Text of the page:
Land clearing approvals have now hit more than half a million hectares in four years in NSW, despite calls from the government that land clearing threatens biodiversity and emission reduction targets.
Data released from the government earlier this month shows more than 646,418 hectares have been approved between March 9, 2018 and April 1, 2022. Between 2018 and 2020, about 511,494 hectares were approved for clearing.
Land clearing approvals have hit more than half a million hectares in the past four years.Credit:Wolter Peeters
Most of the land approved for clearing is for native invasive species management, making up about 495,935 hectares of approvals, while pasture expansion comprises about106,646 hectares. This type of clearing was deemed by a cabinet-in-confidence report in July 2019 by the Natural Resources Commission as a “risk to biodiversity statewide”.
The majority of approvals occurred in the central west, north-west and western regions.
Minister for Agriculture and Western NSW Dugald Saunders said that land management codes helped farmers “find a balance between agricultural production and ensuring biodiversity.”
“While landholders may obtain an authorisation under the code for the intended treatment of native vegetation, for a multitude of reasons, these authorisations may never actually be implemented,” he said. “Our latest data shows that between 2018 and 2020, just over 3 per cent of total authorisations were carried out.”
The latest NSW State of Environment report launched this year notes there needs to be significant action if NSW is to achieve its emissions reduction targets in sectors including agriculture, energy and land clearing. The report also found vegetation clearing and the spread of invasive species posed significant challenges for many threatened species.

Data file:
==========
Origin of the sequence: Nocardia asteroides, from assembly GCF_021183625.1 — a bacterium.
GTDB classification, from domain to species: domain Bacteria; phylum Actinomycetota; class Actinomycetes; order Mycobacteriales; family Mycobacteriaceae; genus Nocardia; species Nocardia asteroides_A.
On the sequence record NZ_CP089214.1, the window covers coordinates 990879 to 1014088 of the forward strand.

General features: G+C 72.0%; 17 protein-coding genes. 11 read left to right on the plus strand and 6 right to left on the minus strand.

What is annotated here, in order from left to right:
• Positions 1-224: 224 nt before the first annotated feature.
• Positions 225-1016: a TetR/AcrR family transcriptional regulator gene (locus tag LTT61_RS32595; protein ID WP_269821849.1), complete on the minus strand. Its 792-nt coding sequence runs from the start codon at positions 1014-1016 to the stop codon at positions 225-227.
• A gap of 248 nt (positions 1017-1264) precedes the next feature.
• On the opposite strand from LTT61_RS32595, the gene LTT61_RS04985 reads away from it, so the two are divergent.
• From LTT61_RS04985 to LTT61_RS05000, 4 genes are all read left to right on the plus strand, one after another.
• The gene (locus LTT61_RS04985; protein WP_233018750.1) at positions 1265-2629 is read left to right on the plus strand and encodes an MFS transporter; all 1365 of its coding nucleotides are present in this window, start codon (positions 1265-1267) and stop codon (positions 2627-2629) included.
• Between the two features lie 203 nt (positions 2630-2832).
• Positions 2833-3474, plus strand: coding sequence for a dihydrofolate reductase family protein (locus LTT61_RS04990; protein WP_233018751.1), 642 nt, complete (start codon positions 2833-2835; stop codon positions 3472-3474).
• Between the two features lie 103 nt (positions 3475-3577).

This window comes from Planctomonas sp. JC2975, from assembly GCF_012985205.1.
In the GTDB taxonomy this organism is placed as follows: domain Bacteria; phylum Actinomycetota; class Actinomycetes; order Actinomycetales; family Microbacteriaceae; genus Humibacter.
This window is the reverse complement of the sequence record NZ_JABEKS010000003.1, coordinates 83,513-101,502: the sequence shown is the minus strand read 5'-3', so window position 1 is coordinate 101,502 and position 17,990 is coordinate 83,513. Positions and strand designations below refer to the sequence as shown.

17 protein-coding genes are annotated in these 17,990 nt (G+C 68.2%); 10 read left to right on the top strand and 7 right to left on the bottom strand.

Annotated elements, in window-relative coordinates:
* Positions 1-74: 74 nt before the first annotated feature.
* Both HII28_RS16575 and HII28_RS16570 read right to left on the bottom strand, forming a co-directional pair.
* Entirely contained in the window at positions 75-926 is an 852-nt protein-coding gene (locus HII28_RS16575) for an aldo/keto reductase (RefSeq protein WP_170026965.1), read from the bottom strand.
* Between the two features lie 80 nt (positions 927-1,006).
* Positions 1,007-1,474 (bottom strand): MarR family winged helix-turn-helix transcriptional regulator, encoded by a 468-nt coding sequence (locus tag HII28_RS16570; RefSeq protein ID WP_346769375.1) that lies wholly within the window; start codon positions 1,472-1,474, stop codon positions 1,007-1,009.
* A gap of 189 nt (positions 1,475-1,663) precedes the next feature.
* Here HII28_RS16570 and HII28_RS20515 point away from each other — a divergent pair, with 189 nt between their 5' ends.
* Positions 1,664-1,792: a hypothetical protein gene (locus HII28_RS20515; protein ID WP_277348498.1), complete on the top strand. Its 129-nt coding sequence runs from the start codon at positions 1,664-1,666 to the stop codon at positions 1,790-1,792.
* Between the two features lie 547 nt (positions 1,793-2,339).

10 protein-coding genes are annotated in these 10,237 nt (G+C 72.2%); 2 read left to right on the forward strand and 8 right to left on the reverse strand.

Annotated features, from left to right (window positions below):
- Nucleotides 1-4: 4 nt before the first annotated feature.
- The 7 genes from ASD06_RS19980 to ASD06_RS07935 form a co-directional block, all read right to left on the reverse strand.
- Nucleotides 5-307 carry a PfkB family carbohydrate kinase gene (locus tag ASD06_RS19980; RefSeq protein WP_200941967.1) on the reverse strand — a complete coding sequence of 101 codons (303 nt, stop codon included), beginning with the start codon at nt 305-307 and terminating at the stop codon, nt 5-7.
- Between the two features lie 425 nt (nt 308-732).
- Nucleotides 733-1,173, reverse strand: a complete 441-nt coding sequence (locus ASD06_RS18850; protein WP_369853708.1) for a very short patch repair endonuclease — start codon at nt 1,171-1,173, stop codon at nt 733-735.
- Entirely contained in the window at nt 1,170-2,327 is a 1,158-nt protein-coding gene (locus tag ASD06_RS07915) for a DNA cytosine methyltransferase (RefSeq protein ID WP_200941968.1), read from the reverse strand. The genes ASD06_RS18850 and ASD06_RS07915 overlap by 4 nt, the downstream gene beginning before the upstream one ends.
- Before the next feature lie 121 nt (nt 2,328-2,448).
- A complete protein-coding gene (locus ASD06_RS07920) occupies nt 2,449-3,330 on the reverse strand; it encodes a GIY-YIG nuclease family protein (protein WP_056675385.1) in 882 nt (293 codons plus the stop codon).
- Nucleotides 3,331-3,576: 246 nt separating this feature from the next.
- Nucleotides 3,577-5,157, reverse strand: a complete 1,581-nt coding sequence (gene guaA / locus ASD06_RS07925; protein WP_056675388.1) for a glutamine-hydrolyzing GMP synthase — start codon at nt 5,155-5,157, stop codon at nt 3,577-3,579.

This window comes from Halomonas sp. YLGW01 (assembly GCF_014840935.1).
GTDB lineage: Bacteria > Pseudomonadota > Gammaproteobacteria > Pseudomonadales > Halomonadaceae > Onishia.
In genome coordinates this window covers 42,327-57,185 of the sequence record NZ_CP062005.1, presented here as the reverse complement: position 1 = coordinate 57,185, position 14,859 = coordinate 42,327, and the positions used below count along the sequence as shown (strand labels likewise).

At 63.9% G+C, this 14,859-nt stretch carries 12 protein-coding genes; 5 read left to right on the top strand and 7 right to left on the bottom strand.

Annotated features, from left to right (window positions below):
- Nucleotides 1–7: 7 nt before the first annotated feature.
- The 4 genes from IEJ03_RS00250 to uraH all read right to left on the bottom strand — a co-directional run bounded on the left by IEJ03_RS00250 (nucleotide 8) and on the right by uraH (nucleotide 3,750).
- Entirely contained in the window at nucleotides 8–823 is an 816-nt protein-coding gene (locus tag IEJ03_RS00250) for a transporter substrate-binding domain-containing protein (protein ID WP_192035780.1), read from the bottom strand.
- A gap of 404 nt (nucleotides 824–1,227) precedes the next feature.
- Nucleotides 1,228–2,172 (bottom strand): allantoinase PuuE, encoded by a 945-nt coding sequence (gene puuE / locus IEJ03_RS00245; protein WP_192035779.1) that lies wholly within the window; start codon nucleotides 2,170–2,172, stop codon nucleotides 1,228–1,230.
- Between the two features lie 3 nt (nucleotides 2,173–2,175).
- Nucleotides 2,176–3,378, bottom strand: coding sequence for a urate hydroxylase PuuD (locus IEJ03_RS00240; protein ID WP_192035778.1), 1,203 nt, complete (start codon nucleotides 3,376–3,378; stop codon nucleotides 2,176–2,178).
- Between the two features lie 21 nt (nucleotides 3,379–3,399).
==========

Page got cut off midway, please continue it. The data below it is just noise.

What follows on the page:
Clearing of woody vegetation in NSW had been steadily increasing since 2015, with a slight decrease in 2019. While down about one-tenth on the previous year, the rate was 40 per cent more than the 2009 to 2017 average before new laws took effect, the report notes.
“The government has rubber-stamped approvals to clear a shocking amount of bushland – more than 1000 square kilometres for pasture expansion in just four years,” Nature Conservation Council Chief Executive Chris Gambian said. “That’s an area almost half the size of the Australian Capital Territory.”
He added that no government inspects had been out to visit the approved sights to see what would be lost before granting approval, leaving landholders to decide for themselves what should be cleared. This was having negative impacts on a range wildlife and undermined efforts to tackle climate change, he said.
Independent NSW MP Justin Field said while the majority of approvals had not been acted upon by landholders, they represented a bigger issue.
“Land clearing approvals under this NSW government are a ticking time bomb for biodiversity,” he said. “This government has not only been weak on protecting biodiversity, they are leaving a legacy that could be hundreds of thousands hectares of more clearing.”
NSW Farmers Vice President Xavier Martin said farmers were balancing the protection of the environment with productivity of the land.
“The fact is that when you look at this issue as a whole, farmers growing food are not having a major impact on the total amount of vegetation in our state,” he said.
“It is also important to understand which pathway through the code is used. There is no way to ‘clear’ vast amounts of land without prohibitively expensive offsets. This idea of broadscale clearing to convert to cropping land is not possible under the codes.
“The most common use of the codes is to manage invasive native species, which actually encourages better biodiversity outcomes.”
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